from sklearn.cluster import estimate_bandwidth bandwidth = estimate_bandwidth(X, quantile=0.2, n_samples=500)
Now we can define the mean shift cluster model and fit it into our data.
msc = MeanShift(bandwidth=bandwidth, bin_seeding=True) msc.fit(X) cluster_centers = msc.cluster_centers_ labels = msc.labels_ cluster_label = np.unique(labels) n_clusters = len(labels_unique) n_clusters
Here we can see it has been predicted as we have estimated there should be 3 clusters.
Visualizing the clusters:
msc_fig = plt.figure(figsize=(12, 10)) ax = msc_fig.add_subplot(111, projection ='3d') ax.scatter(X[:, 0], X[:, 1], X[:, 2], marker ='o',color ='yellow') ax.scatter(cluster_centers[:, 0], cluster_centers[:, 1], cluster_centers[:, 2], marker ='o', color ='green', s = 300, linewidth = 5, zorder = 10) plt.title('Estimated number of clusters: %d' % n_clusters) plt.show()
Here in the green color we can see the cluster’s centroids and easily separate the data into 3 clusters. As we have discussed, it is very useful for image processing and computer vision. Next in the article, I am going to separate the colours of the images using the mean shift clustering algorithm. More formally, we can call it image segmentation using mean shift as we know that the pixel values in any image are based on the colors present in the image. Here I am using a thermograph as the image because the colours in this image are well distributed, and the number of colors is insufficient, so in the procedure, we will not get confused.
Importing the libraries.
import numpy as np from sklearn.cluster import MeanShift, estimate_bandwidth from sklearn.datasets.samples_generator import make_blobs from itertools import cycle from PIL import Image import matplotlib.pyplot as plt import matplotlib.pylab as pylab %matplotlib inline
Loading and visualizing the image using PIL and Matplotlib:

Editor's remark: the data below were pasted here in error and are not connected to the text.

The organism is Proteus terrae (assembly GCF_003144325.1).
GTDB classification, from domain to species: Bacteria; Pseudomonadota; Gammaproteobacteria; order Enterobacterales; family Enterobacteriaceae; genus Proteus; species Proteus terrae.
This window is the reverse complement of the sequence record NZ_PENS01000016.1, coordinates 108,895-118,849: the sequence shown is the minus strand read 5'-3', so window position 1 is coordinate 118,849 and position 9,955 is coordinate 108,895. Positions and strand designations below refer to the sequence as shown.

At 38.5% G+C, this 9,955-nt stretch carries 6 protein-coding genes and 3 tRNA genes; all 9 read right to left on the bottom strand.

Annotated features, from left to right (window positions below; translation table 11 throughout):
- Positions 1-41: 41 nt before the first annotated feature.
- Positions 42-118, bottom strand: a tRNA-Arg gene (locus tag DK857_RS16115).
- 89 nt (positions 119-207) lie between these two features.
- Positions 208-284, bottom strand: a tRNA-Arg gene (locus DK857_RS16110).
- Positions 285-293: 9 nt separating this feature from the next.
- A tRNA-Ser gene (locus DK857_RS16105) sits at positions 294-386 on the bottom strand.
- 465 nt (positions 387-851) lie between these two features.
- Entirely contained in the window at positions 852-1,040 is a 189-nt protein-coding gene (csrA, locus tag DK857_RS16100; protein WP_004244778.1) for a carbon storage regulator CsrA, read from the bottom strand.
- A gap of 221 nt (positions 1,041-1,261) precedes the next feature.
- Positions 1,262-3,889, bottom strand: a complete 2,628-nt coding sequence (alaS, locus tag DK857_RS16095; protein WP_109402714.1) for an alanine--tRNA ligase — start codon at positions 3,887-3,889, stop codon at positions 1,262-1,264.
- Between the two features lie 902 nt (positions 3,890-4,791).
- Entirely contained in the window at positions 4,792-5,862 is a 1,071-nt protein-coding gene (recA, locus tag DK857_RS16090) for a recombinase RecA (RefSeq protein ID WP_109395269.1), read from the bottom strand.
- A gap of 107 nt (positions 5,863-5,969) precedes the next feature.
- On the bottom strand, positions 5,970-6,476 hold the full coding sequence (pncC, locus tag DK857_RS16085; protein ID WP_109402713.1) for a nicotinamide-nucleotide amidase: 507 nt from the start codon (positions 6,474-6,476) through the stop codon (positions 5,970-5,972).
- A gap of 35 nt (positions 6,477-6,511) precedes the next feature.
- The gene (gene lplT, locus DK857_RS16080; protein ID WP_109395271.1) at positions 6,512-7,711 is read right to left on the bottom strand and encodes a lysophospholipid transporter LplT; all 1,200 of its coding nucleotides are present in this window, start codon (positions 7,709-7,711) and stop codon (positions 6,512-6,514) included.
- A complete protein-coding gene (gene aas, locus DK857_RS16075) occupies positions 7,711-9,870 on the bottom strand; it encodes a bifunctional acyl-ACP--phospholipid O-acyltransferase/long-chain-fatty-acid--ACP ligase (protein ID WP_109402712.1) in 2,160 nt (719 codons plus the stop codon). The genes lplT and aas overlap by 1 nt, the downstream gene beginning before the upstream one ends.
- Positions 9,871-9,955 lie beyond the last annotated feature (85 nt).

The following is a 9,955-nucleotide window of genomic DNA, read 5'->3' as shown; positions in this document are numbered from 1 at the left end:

img = Image.open('/content/drive/MyDrive/Yugesh/Mean Shift Clustering Algo/Thermography_results_sm.jpg') img = np.array(image) # saving the image shape shape = img.shape # reshaping image reshape_img = np.reshape(image, [-1, 3]) #plotting the image plt.imshow(image) plt.title(img.shape)
Here we can see the image and its size as the title of the image. We have reshaped the image to flatten it so that the size of the array the model required we can get it. As we have discussed the bandwidth function of sklearn here, I am defining the bandwidth using the function.
bandwidth = estimate_bandwidth(reshape_img, quantile=0.1, n_samples=100) bandwidth
Fitting the meanshitt on reshape_img:
msc = MeanShift(bandwidth=bandwidth, bin_seeding=True) msc.fit(reshape_img)
Checking the insights of the model so that we can know what is going behind:
print("shape of labels : %d" % msc.labels_.shape) print( msc.cluster_centers_.shape) print("number of estimated clusters : %d" % len(np.unique(msc.labels_)))
Here we can see that it has generated 8 clusters which means that the image has clustered into 8 color segments—changing the shape of the labels, equivalent to the shape of the original image.
labels = msc.labels_ result_image = np.reshape(labels, shape[:2])
Let’s draw the images original and segmented.
fig = plt.figure(2, figsize=(14, 12)) ax = fig.add_subplot(121) ax = plt.imshow(img) ax = fig.add_subplot(122) ax = plt.imshow(result_image) plt.show()
Here we can see the original image and the resulting image. Using the pixel sizes of the images, we have generated the clusters using the mean shift algorithm. It has given us clusters for the image pixel values(note – the pixel values vary between 0 to 255). This is one of the easiest techniques to solve image segmentation and other image processing problems. We have seen earlier in the topic how it works and provides centroids to the data points, and also we have seen how it uses the mean shift in the KDE surface. There are various advantages of the algorithms like no effects of outliers, efficiency for complex structure datasets and no need to iterate between several clusters.
- A demo of the mean-shift clustering algorithm.
- Build your own mean shift.
- Google Colab for basic implementation code.
- Google Colab for image segmentation.
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Yugesh is a graduate in automobile engineering and worked as a data analyst intern. He completed several Data Science projects. He has a strong interest in Deep Learning and writing blogs on data science and machine learning.